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Discussion Starter · #1 ·
Ive used the shim only method and the weld method. Im wondering if anyone has ever just tried using JB Weld to do this..?

I was in my basement match upgrading a ferrule last night and was staring at a tubes of JB Weld and a cylinder and front band sitting there and, well... light bulbs....?
 

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JB Weld is not as tough, heat and shock resistant and long lasting as Hysol Epoxy Patch glue and even that is not strong enough to unitize a gas cylinder in my opinion. I prefer welded cylinders and glue the handguards with epoxy patch plus use the correct size shims for each rifle.
 

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Discussion Starter · #3 ·
JB Weld is not as tough, heat and shock resistant and long lasting as Hysol Epoxy Patch glue and even that is not strong enough to unitize a gas cylinder in my opinion. I prefer welded cylinders and glue the handguards with epoxy patch plus use the correct size shims for each rifle.
Roger that! Just a thought...
 

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Thanks for asking. I was working on one of my rifles last night, looked at the tubes of JB Weld in my chemicals box and had the same thought.

Too bad. GI4
 

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Discussion Starter · #5 · (Edited)
Thanks for asking. I was working on one of my rifles last night, looked at the tubes of JB Weld in my chemicals box and had the same thought.

Too bad. GI4
Im still considering testing it along with shims. If it works, it works, if not, then oh well...

Really, shims are all you need. My shimmed gun works great. Its just when you take it apart that its back in pieces. I figured JB weld would just add a little insurance....

Its tough to "just" shim a cylinder and band, cause its hard to get the front band right where you want it when putting it together. I figured the JB Weld would be like an extra hand....

I hate to admit it, but I have a distaste for applying the kind of heat welding creates to a cylinder. Ive had it done, and it worked, but I just dont like the idea of it. Im opting out of the screw method. I dont like when all the parts that should be working parts dont work (i.e. gas valve), and dont want to neuter a really nice cylinder....
 

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I've used JB up there. It'll get a shooter through a match or two before it comes loose. There's just not enough surface between the g/c and the band to apply enough epoxy to get much purchase.

If you're going to shim, though, I think a dab of JB or other high-temp epoxy behind, between, and in front of the shims could keep them tighter longer once the squeeze is applied. It works well other places where the parts are mated, like the M14's op rod guide on the barrel and the Garand's front band.
 

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Discussion Starter · #7 ·
bd111 - You are right about surface. Very little indeed. My shimmed (only) gun has held up well for about 1200 rounds as far as accuracy. The front band is still "locked" but whether it has moved (not that it can move very far) I dont know. It does not rattle around and thats what I care about mostly. Seems like shims plus some JB Weld would work nicely. Like I mentioned, I had a gun with the front band welded and just dont grove to it. I know a guy who can do it, and do it well, but would rather not if I can help it... I definitely dont want exposed welds (which I had) and cant fathom two welds in the inside after drilling the front band are any less prone to cracking.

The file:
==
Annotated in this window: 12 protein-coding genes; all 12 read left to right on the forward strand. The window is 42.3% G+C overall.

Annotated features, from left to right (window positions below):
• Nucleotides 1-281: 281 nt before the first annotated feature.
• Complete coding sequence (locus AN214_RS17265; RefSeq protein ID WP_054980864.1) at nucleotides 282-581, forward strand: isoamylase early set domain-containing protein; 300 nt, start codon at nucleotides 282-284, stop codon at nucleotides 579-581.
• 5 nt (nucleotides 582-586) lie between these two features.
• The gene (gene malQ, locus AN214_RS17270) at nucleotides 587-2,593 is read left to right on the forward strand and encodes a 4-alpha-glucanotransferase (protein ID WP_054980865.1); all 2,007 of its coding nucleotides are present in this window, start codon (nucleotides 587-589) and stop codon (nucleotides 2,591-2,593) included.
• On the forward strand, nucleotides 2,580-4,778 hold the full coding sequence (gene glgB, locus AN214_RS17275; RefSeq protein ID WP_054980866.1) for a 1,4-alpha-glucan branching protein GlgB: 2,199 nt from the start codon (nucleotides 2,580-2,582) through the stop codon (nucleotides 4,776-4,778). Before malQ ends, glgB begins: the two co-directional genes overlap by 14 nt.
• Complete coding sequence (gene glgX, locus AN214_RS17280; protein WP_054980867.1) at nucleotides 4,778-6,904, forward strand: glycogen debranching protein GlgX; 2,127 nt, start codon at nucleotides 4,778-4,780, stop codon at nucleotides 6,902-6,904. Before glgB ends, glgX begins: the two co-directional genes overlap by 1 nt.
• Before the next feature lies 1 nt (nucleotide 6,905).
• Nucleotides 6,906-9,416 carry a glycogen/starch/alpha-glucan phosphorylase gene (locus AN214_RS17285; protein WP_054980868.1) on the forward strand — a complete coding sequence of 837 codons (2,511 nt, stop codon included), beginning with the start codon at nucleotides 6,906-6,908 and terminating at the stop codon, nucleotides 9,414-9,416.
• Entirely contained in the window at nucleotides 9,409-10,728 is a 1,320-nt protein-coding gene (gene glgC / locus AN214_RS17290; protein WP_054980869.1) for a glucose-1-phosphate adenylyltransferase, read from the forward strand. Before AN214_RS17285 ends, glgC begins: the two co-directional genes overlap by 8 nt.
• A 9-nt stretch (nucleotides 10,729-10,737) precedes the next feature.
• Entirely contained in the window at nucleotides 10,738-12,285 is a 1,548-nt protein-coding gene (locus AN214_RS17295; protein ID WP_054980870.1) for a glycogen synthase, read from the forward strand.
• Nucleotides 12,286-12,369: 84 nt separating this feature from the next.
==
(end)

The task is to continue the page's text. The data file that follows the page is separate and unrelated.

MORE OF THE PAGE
Thanks for the comment though. Interesting information...
 

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Ive used the shim only method and the weld method. Im wondering if anyone has ever just tried using JB Weld to do this..?...
I've tried that on a Scout that already had a good lockup without shims. After a couple of hundred rounds, it still hasn't come loose. As has been mentioned, there isn't a lot of contact area, so first, I cleaned and roughened that area and a bit around it, then laid on a good bit of JB Weld (the long setting kind) and let it squish around the edges to reinforce the area; not pretty but more secure. Of course, that meant the epoxy would also ooze into the hole the barrel would go through. The solution to that was to drink a can of ale, cut a strip of the can and roll it into a tube, then slide it through the front band and gas cylinder and let it unwind to act as a dam.

I wouldn't bet my life on this fix but JB Weld is pretty tough stuff. I doubt, though, whether it would hold if the lockup wasn't already tight.
 

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...The front band is still "locked" but whether it has moved (not that it can move very far) I dont know...
That's an excellent observation. I substituted a USGI front band for the SAI front band on the Scout mentioned above. The lip on the USGI band is wider than the SAI band, which means it has a more pronounced "cup" for the ferrule to fit into. Pushing the ferrule sideways with the tight SAI band, the band stayed put. Doing the same thing with the USGI band, clamped just as tight, I could see the front band following the ferrule sideways. But the fit was still tight enough that the front band didn't seem to return to quite the same place at rest. If you prefer tension on the barrel, I'm sure that could screw up accuracy.